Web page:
MARK BAKER | The Age
But Barry Holloway brought Papua New Guinea home with him to the little timber church with the peeling paint and rusting tin roof at Kimberley, near Sheffield.
It was there in his children, in the readings in the Pidgin and in the haunting strains of 'Rock of Ages' sung in Motu, the language of the coast.
The journey had begun here, in the house across the valley where his mother was born and where she gave birth to him in 1934, and in the nearby school where a boy dreamed of a life of adventure far away.
That journey was to take 60 years and it would traverse the modern history of PNG - from colonial trust territory, to self-government and independence and beyond.
It began with a teenage cadet patrol officer trekking through the remote and untamed territory of New Guinea and ended with a distinguished political career, a knighthood and the deep affection of a generation of Papua New Guineans.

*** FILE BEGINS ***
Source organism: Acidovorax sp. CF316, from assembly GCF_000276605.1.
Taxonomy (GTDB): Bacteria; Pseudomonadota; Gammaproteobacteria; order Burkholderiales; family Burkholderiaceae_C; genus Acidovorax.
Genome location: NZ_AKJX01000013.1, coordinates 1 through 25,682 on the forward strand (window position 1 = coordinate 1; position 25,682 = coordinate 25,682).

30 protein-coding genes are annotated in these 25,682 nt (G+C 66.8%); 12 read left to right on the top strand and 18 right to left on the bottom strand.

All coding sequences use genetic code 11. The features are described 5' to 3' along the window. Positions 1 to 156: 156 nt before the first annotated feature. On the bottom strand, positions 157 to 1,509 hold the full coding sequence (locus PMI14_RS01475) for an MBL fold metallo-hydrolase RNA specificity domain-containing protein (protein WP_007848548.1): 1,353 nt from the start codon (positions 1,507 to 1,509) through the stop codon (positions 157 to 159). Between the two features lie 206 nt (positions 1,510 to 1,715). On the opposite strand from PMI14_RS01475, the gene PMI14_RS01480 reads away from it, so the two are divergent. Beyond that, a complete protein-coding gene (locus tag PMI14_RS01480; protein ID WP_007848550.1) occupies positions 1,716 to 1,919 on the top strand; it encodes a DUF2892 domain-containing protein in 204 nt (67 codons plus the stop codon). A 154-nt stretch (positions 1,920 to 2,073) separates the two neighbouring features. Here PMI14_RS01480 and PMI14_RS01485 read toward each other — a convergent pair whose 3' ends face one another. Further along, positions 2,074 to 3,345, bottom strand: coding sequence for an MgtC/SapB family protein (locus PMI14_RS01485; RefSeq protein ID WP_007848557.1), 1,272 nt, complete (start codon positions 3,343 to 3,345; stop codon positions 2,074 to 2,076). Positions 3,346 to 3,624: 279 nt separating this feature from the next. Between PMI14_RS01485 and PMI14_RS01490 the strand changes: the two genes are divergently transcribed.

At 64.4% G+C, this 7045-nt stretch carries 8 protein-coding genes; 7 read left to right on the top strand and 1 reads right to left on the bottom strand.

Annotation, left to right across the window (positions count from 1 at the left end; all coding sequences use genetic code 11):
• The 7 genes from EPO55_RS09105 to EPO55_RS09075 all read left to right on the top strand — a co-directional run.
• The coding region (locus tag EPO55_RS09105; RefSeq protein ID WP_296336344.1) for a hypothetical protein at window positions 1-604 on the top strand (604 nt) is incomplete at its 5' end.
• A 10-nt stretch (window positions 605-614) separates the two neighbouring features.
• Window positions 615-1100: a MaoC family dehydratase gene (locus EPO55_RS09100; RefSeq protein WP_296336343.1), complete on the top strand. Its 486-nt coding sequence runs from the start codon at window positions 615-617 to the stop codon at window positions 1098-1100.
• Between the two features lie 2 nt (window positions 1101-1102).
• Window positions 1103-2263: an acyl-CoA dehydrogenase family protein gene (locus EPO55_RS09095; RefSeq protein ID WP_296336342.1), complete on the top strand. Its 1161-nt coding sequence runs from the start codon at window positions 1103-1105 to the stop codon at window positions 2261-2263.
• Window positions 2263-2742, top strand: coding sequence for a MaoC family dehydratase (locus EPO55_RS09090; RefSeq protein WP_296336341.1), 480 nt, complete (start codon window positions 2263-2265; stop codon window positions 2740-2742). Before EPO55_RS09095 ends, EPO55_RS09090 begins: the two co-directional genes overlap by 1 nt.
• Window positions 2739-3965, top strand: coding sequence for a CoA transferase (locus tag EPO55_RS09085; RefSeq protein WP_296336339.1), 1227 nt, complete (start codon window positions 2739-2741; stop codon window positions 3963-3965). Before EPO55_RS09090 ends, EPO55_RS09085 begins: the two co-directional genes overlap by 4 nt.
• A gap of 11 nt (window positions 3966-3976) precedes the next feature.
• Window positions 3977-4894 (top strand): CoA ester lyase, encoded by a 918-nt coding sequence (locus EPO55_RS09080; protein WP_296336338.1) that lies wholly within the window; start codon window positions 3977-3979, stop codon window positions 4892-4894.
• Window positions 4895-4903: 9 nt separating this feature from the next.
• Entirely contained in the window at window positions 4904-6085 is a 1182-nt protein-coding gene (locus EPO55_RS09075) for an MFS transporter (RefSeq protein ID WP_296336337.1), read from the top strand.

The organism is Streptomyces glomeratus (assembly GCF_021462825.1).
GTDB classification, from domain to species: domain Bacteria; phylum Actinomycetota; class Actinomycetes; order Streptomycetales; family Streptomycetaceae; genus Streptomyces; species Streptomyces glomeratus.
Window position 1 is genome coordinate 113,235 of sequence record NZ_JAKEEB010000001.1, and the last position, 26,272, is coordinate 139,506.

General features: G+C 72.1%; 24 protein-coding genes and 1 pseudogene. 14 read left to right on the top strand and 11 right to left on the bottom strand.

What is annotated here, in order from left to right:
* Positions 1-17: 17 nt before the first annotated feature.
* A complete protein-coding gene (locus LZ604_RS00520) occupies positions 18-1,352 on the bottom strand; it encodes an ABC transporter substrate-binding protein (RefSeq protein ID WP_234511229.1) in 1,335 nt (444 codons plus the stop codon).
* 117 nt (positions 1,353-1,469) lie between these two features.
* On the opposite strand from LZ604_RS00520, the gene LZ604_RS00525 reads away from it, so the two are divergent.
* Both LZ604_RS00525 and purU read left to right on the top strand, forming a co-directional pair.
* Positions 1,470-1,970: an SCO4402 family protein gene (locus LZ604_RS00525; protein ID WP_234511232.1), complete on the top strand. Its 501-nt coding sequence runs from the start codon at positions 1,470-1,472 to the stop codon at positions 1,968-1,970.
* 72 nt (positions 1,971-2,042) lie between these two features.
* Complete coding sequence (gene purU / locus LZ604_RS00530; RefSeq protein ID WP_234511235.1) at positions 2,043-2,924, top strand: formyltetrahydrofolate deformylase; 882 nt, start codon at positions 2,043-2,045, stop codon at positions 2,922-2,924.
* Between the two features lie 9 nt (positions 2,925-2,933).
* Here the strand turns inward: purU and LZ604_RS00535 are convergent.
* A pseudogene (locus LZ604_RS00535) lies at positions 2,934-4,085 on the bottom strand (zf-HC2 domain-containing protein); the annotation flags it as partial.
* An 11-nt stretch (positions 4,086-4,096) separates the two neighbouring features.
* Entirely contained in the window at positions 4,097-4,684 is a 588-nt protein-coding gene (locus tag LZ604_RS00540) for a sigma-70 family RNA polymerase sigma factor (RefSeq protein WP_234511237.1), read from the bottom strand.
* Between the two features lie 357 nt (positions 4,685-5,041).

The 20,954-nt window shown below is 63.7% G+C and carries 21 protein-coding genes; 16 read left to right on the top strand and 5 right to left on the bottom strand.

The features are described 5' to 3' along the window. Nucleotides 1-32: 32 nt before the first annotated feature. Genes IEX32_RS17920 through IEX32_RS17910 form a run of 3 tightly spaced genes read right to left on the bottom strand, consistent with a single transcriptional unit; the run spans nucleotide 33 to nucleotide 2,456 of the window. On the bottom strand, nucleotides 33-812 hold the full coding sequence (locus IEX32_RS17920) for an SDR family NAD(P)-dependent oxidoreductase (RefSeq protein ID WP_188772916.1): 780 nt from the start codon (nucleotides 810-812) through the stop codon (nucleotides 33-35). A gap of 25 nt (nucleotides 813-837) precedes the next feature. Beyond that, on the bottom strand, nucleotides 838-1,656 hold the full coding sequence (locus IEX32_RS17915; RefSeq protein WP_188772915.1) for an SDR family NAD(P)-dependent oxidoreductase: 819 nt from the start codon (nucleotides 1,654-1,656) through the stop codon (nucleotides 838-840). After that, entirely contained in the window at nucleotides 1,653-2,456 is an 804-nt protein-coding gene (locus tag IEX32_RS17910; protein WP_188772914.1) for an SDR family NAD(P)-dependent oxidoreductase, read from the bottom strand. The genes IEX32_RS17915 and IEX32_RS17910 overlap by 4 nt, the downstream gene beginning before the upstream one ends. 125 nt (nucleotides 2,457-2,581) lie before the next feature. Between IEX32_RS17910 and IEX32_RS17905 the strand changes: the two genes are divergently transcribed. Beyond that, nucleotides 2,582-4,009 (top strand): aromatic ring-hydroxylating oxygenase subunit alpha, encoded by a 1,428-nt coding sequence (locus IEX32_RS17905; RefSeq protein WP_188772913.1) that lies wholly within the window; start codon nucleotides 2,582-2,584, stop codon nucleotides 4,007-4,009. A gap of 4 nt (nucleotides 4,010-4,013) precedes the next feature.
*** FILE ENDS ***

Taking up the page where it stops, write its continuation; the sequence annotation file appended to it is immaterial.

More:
At each step, Barry Holloway made a special mark. He was, probably more than any other Australian, instrumental in the making of modern PNG, and his death closes a circle on Australia's engagement with PNG's coming of age.
He was one of the first expatriates to advocate independence for the Australian trust territory in the 1960s. He helped found Pangu, the country's first political party, and ran the numbers that saw a brash young journalist named Michael Somare become its first leader.
He chaired the committee that drafted the constitution and, at independence in 1975, he was one of the first white men to take citizenship of the new nation, happily surrendering his Australian passport.
He became speaker of the first parliament after independence, then a senior minister in several governments. He was a reformer, a champion of the ordinary man and a campaigner against corruption, the issue that many believe drove him to an early death.
After finishing secondary school, Holloway moved to Melbourne and was working as a labourer when he saw a newspaper advertisement seeking young men with ''initiative, imagination and courage'' to work as patrol officers in the UN-mandated Territory of Papua and New Guinea.
Between 1949 and 1974, more than 2000 Australians aged between 18 and 24 were recruited as patrol officers, or kiaps - Pidgin for captain, from the German kapitan - and sent to bring the rule of white law to the often lawless outer reaches of the territories.